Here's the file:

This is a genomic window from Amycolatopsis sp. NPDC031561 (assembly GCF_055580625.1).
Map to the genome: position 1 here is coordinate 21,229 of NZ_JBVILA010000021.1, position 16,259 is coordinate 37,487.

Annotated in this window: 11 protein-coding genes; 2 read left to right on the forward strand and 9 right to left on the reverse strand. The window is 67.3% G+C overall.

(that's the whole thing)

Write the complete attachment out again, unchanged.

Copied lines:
This is a genomic window from Amycolatopsis sp. NPDC031561 (assembly GCF_055580625.1).
Map to the genome: position 1 here is coordinate 21,229 of NZ_JBVILA010000021.1, position 16,259 is coordinate 37,487.

Annotated in this window: 11 protein-coding genes; 2 read left to right on the forward strand and 9 right to left on the reverse strand. The window is 67.3% G+C overall.